On the brink of catastrophe: the forgotten Dom refugees from Syria
Forced to flee war in Syria, tens of thousands of Dom refugees – Syria’s so-called ‘Gypsies’ – shunned and despised by the authorities, locals and other refugees, are denied support and left to fend for themselves. This new report highlights their desperate plight and calls for immediate action to avert a humanitarian catastrophe, where the devastation wrought by war is compounded by ethnic discrimination.
In Brussels on December 6, MEP Soraya Post will host an event organized by the NGO Kırkayak Kültür in the European Parliament to draw attention to the dire fate of Dom refugees who took refuge in Turkey, Lebanon and Jordan.
Seven years after they fled the outbreak of war in Syria, with its massive carnage and unspeakable cruelties, an estimated 50,000 Dom refugees subsist in appalling conditions in Turkey without adequate shelter or sanitation, excluded and denied social supports extended to other refugees and asylum seekers, which leaves them exposed to hunger and disease, and especially vulnerable to exploitation, violence and abuse.
The main sources of income for Dom refugees are begging, recycling scrap, or working in the fields and farms for a pittance. The Dom face discrimination from public authorities, local population and other Syrian refugees due to their ethnic roots and life-style, which compounds the myriad difficulties that come with being a war refugee in the first place.
Despite having taken no side in the Syrian conflict, the Dom community found themselves targeted by warring parties in Syria, expelled from their homes by radical jihadist groups who committed atrocities against them for not being ‘Muslim enough’, and on the other bombarded mercilessly by the regime in areas deemed to be opposition-held, such as Haydariye, a district in Aleppo where the Dom had lived for centuries, had to be completely evacuated.
The author of the Kemal Vural Tarlan, earlier interviewed Dom refugees he encountered in an abandoned station near the Anatolian town of Gaziantep just 97 km from their home town of Aleppo. The group was comprised mainly of women and children living in improvised plastic and canvas tents, as the men had moved closer to the city in search of work.
Ali and his family were living in a tent and constantly on the move: “We have no choice but to live here today. In the past, nobody was interested who was Alawites or Sunni, but now there is blood. Everyone despises the other. They did not like us when we were refugees. We are also fleeing because we are Alawites.”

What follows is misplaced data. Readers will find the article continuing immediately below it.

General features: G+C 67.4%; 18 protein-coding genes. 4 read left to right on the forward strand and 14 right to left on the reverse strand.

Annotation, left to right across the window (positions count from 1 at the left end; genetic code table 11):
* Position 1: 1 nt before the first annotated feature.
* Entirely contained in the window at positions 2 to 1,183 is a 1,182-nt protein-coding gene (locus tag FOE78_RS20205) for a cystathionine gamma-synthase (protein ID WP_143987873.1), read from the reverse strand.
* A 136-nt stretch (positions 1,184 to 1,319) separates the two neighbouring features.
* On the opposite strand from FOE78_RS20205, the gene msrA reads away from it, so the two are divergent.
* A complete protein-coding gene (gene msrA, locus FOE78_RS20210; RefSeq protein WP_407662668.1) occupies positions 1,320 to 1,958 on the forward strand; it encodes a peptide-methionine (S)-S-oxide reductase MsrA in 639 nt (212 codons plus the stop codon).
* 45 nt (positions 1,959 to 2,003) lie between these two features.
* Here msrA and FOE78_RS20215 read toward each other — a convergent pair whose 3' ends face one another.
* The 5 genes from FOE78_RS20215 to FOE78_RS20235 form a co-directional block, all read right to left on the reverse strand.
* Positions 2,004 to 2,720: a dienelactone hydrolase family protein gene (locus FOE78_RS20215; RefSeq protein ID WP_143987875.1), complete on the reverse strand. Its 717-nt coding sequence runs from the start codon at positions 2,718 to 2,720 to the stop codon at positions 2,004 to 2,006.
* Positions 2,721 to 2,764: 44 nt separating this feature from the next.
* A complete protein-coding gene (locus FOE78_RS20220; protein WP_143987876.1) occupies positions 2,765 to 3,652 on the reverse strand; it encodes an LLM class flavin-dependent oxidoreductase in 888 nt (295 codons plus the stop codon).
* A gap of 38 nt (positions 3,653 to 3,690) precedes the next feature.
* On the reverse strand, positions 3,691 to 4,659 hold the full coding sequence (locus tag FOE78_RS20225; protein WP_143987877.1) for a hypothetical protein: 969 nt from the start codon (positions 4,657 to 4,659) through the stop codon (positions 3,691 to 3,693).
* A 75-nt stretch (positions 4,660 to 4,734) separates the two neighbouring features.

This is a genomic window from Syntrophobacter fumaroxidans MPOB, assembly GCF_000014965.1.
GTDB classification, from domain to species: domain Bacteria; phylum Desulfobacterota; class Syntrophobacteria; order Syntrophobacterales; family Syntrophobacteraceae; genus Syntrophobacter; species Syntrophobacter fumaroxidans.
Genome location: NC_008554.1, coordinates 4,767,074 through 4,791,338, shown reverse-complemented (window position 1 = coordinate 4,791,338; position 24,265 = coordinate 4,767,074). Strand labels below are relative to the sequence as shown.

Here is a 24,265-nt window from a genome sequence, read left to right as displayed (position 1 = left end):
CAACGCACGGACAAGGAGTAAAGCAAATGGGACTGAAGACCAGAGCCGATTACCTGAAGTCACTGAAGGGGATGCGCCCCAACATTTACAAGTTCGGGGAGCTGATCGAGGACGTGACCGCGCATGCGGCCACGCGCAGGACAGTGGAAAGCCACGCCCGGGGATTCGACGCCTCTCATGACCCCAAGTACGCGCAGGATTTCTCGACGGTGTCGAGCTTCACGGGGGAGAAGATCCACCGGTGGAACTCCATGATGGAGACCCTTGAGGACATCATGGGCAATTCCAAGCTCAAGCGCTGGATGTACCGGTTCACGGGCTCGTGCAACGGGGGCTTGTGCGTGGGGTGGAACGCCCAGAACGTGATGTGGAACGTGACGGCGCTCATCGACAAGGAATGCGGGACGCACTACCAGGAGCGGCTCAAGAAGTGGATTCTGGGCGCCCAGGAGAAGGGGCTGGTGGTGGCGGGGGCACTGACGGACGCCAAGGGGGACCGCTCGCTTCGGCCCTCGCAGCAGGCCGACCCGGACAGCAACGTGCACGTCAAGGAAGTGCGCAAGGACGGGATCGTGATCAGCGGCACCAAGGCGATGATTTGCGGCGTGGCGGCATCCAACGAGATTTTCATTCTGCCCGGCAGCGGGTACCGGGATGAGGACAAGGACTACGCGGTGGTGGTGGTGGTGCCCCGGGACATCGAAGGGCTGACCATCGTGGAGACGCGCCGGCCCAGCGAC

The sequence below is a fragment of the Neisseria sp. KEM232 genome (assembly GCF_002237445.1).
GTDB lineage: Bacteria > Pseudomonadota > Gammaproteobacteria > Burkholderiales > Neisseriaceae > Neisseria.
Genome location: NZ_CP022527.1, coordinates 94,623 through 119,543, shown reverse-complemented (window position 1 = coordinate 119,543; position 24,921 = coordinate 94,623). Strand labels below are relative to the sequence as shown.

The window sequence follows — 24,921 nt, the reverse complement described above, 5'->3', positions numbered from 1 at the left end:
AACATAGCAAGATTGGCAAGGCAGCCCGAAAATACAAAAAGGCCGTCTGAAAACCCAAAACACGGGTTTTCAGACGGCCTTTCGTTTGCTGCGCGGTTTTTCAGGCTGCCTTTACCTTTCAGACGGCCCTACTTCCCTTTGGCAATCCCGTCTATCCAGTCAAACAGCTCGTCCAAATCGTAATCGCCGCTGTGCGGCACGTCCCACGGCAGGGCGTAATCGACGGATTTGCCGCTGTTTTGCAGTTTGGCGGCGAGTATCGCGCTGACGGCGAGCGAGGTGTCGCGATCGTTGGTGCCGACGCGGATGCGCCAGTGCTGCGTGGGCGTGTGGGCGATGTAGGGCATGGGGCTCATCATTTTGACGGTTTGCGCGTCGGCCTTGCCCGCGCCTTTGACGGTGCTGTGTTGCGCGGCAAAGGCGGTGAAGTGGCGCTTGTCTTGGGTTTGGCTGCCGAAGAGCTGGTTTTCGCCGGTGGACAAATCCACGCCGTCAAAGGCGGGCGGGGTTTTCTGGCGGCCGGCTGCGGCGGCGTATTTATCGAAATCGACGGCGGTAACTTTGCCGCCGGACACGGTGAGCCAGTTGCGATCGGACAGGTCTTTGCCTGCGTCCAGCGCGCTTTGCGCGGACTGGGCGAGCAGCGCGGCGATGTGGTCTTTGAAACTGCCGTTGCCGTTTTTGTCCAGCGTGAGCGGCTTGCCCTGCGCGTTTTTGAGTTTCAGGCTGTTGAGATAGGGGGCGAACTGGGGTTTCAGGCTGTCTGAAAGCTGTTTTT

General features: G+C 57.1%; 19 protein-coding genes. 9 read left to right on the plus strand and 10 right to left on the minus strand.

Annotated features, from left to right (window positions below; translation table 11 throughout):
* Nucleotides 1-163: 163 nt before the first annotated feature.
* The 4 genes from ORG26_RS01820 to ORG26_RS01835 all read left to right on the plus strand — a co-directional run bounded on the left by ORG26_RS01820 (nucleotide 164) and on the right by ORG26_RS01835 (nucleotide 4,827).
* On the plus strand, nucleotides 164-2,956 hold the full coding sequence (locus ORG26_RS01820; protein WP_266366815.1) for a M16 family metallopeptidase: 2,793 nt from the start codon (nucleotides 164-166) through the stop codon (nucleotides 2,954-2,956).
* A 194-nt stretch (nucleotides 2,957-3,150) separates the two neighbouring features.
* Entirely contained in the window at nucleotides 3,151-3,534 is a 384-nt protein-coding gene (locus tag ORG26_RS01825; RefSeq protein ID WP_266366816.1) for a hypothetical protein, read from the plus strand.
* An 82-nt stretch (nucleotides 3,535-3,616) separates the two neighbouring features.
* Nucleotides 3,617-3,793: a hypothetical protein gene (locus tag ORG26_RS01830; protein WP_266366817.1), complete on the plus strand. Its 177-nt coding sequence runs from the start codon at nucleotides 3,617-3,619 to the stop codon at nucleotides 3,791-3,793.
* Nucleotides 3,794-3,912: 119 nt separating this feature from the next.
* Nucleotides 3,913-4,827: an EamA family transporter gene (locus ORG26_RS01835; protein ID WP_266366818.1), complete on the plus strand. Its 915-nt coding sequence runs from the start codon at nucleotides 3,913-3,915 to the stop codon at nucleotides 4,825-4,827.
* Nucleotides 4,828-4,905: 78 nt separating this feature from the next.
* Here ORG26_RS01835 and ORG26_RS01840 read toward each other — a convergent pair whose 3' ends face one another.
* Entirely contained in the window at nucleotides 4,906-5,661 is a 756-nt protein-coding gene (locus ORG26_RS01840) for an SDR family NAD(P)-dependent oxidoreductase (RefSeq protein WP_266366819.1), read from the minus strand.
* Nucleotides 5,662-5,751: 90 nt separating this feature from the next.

Another refugee, Mehmet told Tarlan: “We are trying not to go hungry. Before the war, we made a living collecting and selling scrap in Aleppo. When the war broke out, opposition fighters came to our districts and took our homes and seized our cars. They told us to get away from here and they humiliated us. They told us that we were irreligious. After that, conflicts started and my brother lost his leg.” He then showed his 20-year-old brother lying in the tent, whose leg was chopped off above the knee.
Having sought refuge in Turkey, many of the Dom interviewees spoke of the harsh living conditions and the public hostility they face. Many aid workers were far from immune from such prejudices, and in interviews referred to the Dom as “Gypsies, Nawars, beggars, fighters, thieves”. This might go some way to explaining why Dom find it so hard to access desperately needed services. In one interview an NGO worker said: “They are not refugees, they are Nawar (Gypsy), that is why we do not offer services to them”.
In addition to an update of the privations and hardships faced by Dom refugees in Turkey, Lebanon and Jordan, and a clear set of recommendations on what is to be done to avert further tragedy, the report provides an historical overview of these communities, which is vital in understanding the devastating impact of the catastrophe of this war on a community caught in the crossfire.
All photographs copyright Kemal Vural Tarlan
You can access the full report THE DOM: The ‘other’ Asylum Seekers from Syria here.